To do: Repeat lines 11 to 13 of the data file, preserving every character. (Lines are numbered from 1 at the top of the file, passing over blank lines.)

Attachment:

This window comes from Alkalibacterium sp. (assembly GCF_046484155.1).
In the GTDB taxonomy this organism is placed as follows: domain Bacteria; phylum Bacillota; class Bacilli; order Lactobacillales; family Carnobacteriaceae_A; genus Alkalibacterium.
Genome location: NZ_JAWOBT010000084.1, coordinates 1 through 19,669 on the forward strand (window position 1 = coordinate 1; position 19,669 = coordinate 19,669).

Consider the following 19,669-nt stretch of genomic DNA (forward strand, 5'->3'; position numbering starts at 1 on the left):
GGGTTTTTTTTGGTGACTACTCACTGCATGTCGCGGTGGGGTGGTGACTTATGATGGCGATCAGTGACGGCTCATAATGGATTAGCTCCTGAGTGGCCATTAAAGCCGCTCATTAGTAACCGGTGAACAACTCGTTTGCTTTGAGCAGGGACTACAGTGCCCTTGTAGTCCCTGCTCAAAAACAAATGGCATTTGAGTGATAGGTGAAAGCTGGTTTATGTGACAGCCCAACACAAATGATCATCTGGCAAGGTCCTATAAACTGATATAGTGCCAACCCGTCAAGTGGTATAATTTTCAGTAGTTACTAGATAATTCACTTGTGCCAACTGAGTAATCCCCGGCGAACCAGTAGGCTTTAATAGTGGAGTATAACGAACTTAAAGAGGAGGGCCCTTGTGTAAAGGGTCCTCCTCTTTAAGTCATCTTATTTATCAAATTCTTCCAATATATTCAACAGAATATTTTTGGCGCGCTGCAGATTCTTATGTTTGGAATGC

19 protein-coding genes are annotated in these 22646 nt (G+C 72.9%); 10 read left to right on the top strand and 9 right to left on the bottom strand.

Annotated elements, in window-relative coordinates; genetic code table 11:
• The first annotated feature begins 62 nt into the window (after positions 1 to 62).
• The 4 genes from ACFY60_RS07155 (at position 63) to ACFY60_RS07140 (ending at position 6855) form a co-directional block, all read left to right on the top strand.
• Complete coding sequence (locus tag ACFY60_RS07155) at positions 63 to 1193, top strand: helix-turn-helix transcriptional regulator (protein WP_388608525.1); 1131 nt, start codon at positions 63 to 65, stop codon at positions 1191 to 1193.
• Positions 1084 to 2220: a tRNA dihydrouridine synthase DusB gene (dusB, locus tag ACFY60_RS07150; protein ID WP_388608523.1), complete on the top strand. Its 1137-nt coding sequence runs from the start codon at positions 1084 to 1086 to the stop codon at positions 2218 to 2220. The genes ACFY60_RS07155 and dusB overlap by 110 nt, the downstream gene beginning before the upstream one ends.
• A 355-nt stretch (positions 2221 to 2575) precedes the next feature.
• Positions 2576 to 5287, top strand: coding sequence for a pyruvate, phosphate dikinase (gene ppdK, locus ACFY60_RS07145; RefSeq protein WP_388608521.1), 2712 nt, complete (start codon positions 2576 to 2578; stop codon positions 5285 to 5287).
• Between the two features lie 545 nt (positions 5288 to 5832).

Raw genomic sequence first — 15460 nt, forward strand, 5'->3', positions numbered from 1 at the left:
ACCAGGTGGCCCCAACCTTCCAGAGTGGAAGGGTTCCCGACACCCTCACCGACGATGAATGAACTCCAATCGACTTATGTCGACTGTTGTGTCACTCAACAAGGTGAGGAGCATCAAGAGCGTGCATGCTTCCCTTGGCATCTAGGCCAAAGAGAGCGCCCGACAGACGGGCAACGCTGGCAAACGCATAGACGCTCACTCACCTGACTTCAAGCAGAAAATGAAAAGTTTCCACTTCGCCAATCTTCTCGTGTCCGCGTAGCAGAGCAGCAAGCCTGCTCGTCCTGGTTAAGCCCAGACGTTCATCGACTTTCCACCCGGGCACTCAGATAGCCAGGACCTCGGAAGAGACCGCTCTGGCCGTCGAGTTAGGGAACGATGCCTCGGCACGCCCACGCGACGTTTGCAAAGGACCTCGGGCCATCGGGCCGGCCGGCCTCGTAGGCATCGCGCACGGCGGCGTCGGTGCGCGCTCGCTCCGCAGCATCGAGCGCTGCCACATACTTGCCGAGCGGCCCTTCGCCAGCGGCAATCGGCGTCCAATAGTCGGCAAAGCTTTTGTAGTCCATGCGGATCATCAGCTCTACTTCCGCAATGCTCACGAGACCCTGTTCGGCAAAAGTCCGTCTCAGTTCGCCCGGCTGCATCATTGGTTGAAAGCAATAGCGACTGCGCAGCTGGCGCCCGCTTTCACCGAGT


• Positions 1084 to 2220: a tRNA dihydrouridine synthase DusB gene (dusB, locus tag ACFY60_RS07150; protein ID WP_388608523.1), complete on the top strand. Its 1137-nt coding sequence runs from the start codon at positions 1084 to 1086 to the stop codon at positions 2218 to 2220. The genes ACFY60_RS07155 and dusB overlap by 110 nt, the downstream gene beginning before the upstream one ends.
• A 355-nt stretch (positions 2221 to 2575) precedes the next feature.
• Positions 2576 to 5287, top strand: coding sequence for a pyruvate, phosphate dikinase (gene ppdK, locus ACFY60_RS07145; RefSeq protein WP_388608521.1), 2712 nt, complete (start codon positions 2576 to 2578; stop codon positions 5285 to 5287).